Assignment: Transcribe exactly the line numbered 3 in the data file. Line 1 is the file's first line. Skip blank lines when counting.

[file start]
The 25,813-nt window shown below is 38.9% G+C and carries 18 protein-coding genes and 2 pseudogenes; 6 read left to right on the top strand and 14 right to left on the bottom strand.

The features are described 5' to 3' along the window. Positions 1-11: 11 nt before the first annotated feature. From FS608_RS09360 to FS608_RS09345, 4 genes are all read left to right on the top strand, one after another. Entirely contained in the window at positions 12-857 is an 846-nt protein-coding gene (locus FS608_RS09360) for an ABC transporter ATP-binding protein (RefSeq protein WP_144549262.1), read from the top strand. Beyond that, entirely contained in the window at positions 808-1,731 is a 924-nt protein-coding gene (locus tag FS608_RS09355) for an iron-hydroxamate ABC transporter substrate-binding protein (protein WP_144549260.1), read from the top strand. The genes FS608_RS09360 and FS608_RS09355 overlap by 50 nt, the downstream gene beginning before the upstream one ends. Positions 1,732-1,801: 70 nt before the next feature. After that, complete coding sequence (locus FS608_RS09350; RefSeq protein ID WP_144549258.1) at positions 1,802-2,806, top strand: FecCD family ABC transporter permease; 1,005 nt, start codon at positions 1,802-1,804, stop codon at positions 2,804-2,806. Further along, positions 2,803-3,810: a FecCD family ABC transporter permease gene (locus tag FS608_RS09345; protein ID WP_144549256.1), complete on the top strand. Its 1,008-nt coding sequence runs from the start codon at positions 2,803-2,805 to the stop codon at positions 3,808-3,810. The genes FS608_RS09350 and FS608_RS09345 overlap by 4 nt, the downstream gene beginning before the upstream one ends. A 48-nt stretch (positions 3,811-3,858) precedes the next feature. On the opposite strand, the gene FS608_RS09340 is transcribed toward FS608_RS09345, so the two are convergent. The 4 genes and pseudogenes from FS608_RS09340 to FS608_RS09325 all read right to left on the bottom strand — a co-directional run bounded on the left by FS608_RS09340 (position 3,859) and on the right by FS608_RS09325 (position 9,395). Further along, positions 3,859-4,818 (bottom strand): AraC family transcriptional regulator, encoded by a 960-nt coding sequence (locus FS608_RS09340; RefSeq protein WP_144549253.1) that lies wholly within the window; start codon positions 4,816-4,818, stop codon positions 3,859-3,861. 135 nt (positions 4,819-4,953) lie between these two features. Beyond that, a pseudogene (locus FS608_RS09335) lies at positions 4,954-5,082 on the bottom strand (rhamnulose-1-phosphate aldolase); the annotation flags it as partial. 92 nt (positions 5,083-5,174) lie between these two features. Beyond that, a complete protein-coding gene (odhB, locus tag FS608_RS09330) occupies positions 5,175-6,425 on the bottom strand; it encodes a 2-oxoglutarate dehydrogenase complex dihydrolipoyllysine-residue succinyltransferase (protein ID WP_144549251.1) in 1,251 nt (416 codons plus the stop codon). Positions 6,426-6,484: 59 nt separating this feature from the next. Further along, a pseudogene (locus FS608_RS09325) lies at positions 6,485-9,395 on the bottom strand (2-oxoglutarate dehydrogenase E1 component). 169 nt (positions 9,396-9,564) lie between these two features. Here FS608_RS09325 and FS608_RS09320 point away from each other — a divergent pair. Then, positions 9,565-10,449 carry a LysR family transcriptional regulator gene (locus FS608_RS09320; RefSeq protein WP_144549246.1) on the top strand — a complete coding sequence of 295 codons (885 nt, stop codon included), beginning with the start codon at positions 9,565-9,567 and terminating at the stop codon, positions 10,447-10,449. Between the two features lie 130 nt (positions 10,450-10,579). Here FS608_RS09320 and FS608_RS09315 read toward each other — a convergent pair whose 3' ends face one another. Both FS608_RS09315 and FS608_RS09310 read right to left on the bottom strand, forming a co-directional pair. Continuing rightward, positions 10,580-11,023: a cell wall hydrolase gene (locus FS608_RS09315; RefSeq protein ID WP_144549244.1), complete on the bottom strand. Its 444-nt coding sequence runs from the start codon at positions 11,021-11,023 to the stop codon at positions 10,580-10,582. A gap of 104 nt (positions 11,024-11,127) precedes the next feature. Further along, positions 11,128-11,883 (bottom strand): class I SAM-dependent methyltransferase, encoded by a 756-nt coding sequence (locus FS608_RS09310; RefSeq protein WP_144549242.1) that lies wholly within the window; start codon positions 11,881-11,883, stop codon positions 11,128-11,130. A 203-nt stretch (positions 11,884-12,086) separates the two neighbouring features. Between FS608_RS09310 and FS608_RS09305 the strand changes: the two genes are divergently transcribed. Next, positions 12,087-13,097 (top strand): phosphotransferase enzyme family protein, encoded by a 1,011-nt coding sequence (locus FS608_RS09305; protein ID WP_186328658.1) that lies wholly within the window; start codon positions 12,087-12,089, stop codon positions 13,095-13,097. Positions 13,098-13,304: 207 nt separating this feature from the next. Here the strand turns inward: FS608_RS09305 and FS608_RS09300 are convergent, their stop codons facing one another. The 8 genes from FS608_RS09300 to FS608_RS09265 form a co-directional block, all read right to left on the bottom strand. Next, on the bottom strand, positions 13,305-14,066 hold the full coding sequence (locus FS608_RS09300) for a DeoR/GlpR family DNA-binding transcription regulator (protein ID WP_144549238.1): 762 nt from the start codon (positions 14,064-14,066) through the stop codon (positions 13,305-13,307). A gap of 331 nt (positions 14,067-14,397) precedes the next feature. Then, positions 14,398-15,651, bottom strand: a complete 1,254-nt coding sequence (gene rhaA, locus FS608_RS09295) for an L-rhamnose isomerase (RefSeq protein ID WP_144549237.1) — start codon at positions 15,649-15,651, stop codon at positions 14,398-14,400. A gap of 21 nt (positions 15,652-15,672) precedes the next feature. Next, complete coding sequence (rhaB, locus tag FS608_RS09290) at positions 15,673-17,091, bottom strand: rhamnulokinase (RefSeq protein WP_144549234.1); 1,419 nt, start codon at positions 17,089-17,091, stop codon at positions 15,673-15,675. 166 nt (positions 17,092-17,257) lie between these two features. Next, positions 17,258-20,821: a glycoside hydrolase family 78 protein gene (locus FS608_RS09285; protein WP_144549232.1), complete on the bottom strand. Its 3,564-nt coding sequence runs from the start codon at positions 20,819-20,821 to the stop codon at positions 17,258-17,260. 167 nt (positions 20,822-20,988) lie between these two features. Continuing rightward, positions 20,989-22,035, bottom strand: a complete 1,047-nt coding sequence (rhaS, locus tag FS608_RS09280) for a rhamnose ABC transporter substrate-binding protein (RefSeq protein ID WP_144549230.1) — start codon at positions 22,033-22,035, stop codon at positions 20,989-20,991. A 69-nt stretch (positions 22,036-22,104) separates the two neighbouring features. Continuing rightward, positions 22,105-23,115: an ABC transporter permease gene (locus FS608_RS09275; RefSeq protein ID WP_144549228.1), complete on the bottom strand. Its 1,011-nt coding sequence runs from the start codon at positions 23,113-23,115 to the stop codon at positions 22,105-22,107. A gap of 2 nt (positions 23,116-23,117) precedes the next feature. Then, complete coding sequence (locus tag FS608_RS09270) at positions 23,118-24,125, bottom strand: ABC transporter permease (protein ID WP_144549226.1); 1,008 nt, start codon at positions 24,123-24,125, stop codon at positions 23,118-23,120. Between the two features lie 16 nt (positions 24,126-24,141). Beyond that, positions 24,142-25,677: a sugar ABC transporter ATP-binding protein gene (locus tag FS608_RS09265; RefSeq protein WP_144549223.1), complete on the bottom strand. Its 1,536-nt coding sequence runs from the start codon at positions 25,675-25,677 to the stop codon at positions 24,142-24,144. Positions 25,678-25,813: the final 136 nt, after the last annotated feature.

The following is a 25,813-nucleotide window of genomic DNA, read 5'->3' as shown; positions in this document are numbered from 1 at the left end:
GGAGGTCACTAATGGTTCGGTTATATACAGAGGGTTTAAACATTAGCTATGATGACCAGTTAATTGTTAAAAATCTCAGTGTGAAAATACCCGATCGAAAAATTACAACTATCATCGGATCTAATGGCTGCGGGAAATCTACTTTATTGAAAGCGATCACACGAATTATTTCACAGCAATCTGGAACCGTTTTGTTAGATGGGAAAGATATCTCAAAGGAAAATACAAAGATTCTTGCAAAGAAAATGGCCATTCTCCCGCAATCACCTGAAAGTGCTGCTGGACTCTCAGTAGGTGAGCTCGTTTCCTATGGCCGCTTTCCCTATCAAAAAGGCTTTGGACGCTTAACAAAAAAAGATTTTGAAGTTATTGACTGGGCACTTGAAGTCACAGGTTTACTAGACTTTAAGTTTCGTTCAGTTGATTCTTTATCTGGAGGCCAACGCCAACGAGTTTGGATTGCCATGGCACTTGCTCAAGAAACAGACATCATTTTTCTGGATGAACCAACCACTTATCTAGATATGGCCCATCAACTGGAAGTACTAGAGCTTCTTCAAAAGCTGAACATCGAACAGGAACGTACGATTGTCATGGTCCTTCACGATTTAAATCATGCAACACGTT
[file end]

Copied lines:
The following is a 25,813-nucleotide window of genomic DNA, read 5'->3' as shown; positions in this document are numbered from 1 at the left end: